Everyone else has excellent advice, I thought I'd fill in with some of the basics:
1. GVim for vim outside the console, and how to install it
You asked whether vim can only be run from the console. GVim (GUI-Vim) is the standalone version. From your screenshot, it looks like you're using Ubuntu, you can find gvim in the Software Centre and install it from there. Alternatively you can
sudo apt-get install gvim from a terminal.
2. Creating a .vimrc config file
It looks like, by default, vim/gvim doesn't create a
.vimrc for you, so you can create one yourself. Open vim, and type
:e ~/.vimrc to edit a new file called
.vimrc in your home folder (
We'll start by adding just one setting, so that we can see whether it worked. Add the following text:
" switch on line numbering
" is the comment character.
Then, quit vim and restart it - you should find that a line number 1 has appeared at the top left, and you should find that any file you edit from now on has line numbering switched on by default.
3. Installing a plugin
Plugins live in a folder called
~/.vim/, but, again, vim doesn't create this by default, so you have to make it:
Over time, the
.vim folder will grow several subfolders like:
plugin for plugins
color for color schemes
doc for documentation
syntax for syntax highlighting modes
But for now it's empty. Let's add one plugin, to try it out.
Start by opening vim with
vim . - that tells vim to open a folder in "explorer" mode. We'll install NERDtree which is a popular file browser plugin, which will replace the default explorer.
Go to http://www.vim.org/scripts/script.php?script_id=1658 and dowload the zip file from the table at the bottom of the page.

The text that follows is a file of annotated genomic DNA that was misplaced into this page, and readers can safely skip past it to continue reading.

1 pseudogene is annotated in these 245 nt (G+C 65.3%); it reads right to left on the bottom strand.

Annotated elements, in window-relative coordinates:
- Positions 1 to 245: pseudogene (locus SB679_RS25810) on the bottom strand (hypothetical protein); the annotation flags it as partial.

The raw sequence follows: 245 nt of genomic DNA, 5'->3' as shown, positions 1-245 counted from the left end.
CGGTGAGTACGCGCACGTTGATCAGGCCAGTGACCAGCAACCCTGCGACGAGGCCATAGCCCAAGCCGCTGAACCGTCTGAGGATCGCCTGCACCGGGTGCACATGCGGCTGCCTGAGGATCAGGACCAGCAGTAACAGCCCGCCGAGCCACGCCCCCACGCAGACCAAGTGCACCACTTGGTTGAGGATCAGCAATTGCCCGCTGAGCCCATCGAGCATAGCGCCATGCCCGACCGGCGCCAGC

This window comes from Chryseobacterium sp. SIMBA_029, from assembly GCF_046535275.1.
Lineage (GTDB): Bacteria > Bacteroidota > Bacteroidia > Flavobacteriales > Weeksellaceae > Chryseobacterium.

Open it up in archive manager, choose "extract", and then tell it to extract into you
~/.vim/ folder. You may need to hit
Ctrl+H inside archive manager's folder browser, to show hidden folders.
Once it's extracted, it will create several subfolders in
.vim for you. If you now restart vim with a
You should see the explorer view has changed! It's now using the NERDtree plugin.
4. More .vimrc settings
My full .vimrc is available here https://bitbucket.org/hjwp/vim/src, but here are a few settings I find really useful:
" syntax highlighting
" map cut & paste to what they bloody should be
vnoremap <C-c> "+y
vnoremap <C-x> "+x
map <C-v> "+gP
" sane text files
" sane editing
" convert all typed tabs to spaces
"autocompletion with ctrl+space
inoremap <c-space> <c-n>
inoremap <Nul> <c-n>
I wouldn't worry too much about plugins at first, just getting to know the power that vim offers you out of the box should be useful enough to your coding already. But one thing that really is useful to have working in vim is ctags. ctags lets you do things like "jump-to-definition", and autocomplete across all the keywords in your source tree. start with:
apt-get install exuberant-ctags
Then, in your .vimrc, add
map <f12> :!ctags -R .<cr>
Now, when you hit "F12" in a vim session, it will generate a
.tags file, which vim can use to scan for keywords.
Now, if you're on, eg a function call in your source code, you can use
ctrl+] to jump to its definition. More info here: http://stackoverflow.com/questions/563616/vim-and-ctags-tips-and-tricks
6. what's next
Other people have posted some really useful-looking guides, here's a couple of SO pages I've found useful tho:
It's a whole vim-world out there. But: warning: If you find yourself getting into vim golf, you've probably gone too far - http://vimgolf.com/ ;-)